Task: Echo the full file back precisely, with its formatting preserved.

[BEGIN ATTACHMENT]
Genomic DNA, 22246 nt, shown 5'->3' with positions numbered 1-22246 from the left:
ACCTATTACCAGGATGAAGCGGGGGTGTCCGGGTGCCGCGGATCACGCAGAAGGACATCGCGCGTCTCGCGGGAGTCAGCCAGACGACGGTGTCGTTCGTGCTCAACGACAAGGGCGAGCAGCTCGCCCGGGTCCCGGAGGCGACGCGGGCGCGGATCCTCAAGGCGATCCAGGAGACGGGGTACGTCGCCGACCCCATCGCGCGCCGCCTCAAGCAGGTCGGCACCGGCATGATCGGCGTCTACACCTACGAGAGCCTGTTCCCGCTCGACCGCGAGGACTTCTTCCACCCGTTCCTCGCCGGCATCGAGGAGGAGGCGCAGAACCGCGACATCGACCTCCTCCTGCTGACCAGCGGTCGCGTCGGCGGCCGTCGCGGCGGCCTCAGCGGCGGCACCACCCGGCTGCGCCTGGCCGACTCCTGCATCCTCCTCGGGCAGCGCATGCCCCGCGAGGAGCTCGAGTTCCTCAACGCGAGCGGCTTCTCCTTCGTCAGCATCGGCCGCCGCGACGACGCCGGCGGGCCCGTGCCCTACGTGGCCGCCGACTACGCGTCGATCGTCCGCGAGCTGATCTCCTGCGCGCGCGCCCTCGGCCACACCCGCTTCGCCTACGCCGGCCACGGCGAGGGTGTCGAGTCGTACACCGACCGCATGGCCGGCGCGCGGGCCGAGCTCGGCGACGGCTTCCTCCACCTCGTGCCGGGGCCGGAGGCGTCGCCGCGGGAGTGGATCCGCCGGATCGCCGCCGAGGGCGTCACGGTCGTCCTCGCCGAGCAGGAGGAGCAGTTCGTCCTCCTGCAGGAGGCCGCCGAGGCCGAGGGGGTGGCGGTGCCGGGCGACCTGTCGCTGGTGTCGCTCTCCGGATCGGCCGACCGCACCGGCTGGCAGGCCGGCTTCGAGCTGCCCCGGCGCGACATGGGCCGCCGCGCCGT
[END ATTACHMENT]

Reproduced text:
Genomic DNA, 22246 nt, shown 5'->3' with positions numbered 1-22246 from the left:
ACCTATTACCAGGATGAAGCGGGGGTGTCCGGGTGCCGCGGATCACGCAGAAGGACATCGCGCGTCTCGCGGGAGTCAGCCAGACGACGGTGTCGTTCGTGCTCAACGACAAGGGCGAGCAGCTCGCCCGGGTCCCGGAGGCGACGCGGGCGCGGATCCTCAAGGCGATCCAGGAGACGGGGTACGTCGCCGACCCCATCGCGCGCCGCCTCAAGCAGGTCGGCACCGGCATGATCGGCGTCTACACCTACGAGAGCCTGTTCCCGCTCGACCGCGAGGACTTCTTCCACCCGTTCCTCGCCGGCATCGAGGAGGAGGCGCAGAACCGCGACATCGACCTCCTCCTGCTGACCAGCGGTCGCGTCGGCGGCCGTCGCGGCGGCCTCAGCGGCGGCACCACCCGGCTGCGCCTGGCCGACTCCTGCATCCTCCTCGGGCAGCGCATGCCCCGCGAGGAGCTCGAGTTCCTCAACGCGAGCGGCTTCTCCTTCGTCAGCATCGGCCGCCGCGACGACGCCGGCGGGCCCGTGCCCTACGTGGCCGCCGACTACGCGTCGATCGTCCGCGAGCTGATCTCCTGCGCGCGCGCCCTCGGCCACACCCGCTTCGCCTACGCCGGCCACGGCGAGGGTGTCGAGTCGTACACCGACCGCATGGCCGGCGCGCGGGCCGAGCTCGGCGACGGCTTCCTCCACCTCGTGCCGGGGCCGGAGGCGTCGCCGCGGGAGTGGATCCGCCGGATCGCCGCCGAGGGCGTCACGGTCGTCCTCGCCGAGCAGGAGGAGCAGTTCGTCCTCCTGCAGGAGGCCGCCGAGGCCGAGGGGGTGGCGGTGCCGGGCGACCTGTCGCTGGTGTCGCTCTCCGGATCGGCCGACCGCACCGGCTGGCAGGCCGGCTTCGAGCTGCCCCGGCGCGACATGGGCCGCCGCGCCGT